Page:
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CMS experiment CERN measures key parameter Standard Model

CMS collaboration presented precise measurement of leptonic electroweak mixing angle at hadron collider, in agreement with Standard Model, paving way for more precision physics.

At the recent Rencontres de Moriond conference, the CMS collaboration unveiled a groundbreaking measurement of the effective leptonic electroweak mixing angle. This result stands as the most precise measurement ever conducted at a hadron collider and aligns closely with the predictions of the esteemed Standard Model.

The Standard Model of particle physics stands as the pinnacle of precision in describing particles and their interactions. By combining meticulous measurements of its parameters with exact theoretical calculations, the model boasts an unparalleled predictive power that enables the anticipation of phenomena before direct observation.

The model has successfully constrained the masses of pivotal particles such as the W and Z bosons, the top quark, and the Higgs boson. These discoveries have transformed into consistency checks for the model, allowing physicists to push the boundaries of its validity.

Moreover, precise measurements of these particles serve as a potent tool in the quest for new physics beyond the Standard Model. Discrepancies between calculated and measured quantities could signal the presence of novel phenomena waiting to be unearthed.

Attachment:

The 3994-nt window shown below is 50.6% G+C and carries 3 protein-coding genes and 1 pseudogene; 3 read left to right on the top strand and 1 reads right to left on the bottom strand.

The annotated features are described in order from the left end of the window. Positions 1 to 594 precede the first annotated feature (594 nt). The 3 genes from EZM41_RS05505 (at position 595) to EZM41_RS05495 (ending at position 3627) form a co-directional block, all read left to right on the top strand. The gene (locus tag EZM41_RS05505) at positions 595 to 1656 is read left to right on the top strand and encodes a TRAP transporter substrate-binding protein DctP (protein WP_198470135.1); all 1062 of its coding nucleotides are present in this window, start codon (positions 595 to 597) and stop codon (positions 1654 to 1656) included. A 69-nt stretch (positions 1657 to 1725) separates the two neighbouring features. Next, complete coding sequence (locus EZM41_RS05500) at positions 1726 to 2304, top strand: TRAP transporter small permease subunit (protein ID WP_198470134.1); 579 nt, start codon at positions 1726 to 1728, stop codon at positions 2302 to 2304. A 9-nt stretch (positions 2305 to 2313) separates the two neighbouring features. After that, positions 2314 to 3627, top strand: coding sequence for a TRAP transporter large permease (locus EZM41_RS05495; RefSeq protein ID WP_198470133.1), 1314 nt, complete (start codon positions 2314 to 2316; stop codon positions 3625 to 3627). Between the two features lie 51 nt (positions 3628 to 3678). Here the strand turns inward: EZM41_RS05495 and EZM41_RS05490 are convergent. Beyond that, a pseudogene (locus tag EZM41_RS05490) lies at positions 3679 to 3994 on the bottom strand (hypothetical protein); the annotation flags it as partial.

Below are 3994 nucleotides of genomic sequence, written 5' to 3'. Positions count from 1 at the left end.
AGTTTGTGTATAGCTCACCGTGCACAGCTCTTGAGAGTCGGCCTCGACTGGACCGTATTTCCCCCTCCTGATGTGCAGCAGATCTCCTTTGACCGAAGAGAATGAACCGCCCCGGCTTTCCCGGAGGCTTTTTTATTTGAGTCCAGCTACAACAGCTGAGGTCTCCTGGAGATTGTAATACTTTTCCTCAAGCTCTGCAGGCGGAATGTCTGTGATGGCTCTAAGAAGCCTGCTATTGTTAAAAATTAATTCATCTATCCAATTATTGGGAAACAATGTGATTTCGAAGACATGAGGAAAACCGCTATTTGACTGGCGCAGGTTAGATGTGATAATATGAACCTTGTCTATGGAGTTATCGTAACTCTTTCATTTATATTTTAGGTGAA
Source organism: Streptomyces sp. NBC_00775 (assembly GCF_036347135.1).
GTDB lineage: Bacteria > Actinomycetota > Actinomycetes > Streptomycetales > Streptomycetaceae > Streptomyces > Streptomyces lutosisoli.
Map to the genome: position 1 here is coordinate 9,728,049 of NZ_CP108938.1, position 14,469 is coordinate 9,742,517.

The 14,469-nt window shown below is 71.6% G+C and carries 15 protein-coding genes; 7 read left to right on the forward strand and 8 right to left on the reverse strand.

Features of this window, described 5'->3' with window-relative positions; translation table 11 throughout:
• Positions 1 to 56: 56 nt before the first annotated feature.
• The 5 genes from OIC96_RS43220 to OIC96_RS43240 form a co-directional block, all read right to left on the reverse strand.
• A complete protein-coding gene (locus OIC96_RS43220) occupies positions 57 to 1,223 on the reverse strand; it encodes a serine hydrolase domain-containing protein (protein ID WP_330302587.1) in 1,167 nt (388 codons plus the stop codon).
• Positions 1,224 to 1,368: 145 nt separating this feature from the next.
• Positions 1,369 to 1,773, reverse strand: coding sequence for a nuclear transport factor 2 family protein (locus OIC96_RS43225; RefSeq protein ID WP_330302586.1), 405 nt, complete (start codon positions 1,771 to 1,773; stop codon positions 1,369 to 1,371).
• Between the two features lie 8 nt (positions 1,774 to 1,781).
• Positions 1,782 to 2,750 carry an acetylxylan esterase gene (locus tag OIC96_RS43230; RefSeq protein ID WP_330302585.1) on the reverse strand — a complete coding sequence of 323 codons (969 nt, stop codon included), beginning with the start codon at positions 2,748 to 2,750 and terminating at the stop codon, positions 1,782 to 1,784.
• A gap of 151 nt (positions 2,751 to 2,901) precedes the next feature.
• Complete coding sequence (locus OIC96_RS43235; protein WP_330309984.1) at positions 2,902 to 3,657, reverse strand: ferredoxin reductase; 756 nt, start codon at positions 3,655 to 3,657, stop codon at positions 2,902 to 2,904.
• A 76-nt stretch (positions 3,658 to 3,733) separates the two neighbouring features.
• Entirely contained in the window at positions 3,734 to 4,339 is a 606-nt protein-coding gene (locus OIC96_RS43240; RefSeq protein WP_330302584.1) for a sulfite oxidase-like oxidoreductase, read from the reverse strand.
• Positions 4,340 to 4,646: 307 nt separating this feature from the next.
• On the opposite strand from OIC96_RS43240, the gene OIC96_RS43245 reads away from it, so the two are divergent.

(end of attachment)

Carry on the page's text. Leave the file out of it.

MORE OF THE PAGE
The electroweak mixing angle plays a crucial role in these consistency checks. As a fundamental parameter of the Standard Model, it governs the transition of the unified electroweak interaction into the electromagnetic and weak interactions through electroweak symmetry breaking. Furthermore, it serves as a mathematical link between the masses of the W and Z bosons, which mediate the weak interaction.

Notably, the most precise measurements of the weak mixing angle were conducted at the CERN LEP collider and the SLD experiment at SLAC. While these values previously clashed, the latest result harmonizes with the Standard Model prediction, marking progress towards reconciling the discrepancy with previous measurements.

"This result underscores the feasibility of conducting precision physics at hadron colliders," remarks Patricia McBride, CMS spokesperson. "The analysis navigated the demanding environment of LHC Run 2, characterized by an average of 35 simultaneous proton-proton collisions. This breakthrough sets the stage for further precision physics at the High-Luminosity LHC, where an increased number of proton pairs will collide concurrently."

Precision tests of Standard Model parameters are a legacy of electron-positron colliders like CERN's LEP. These colliders offer a pristine setting for high-precision measurements, unlike the more challenging proton-proton collisions at the LHC. Despite the obstacles posed by backgrounds from unrelated physics processes and the composite nature of protons, the ATLAS, CMS, and LHCb experiments have yielded a wealth of ultra-precise measurements.

The CMS measurement, achieved through an analysis of angular distributions in proton-proton collisions, is a remarkable feat. This groundbreaking result, derived from data collected from 2016 to 2018 at a center-of-mass energy of 13 TeV, represents the most precise measurement at a hadron collider to date. By surpassing previous measurements from ATLAS, CMS, and LHCb, this achievement showcases the potential for unparalleled precision physics at hadron colliders.

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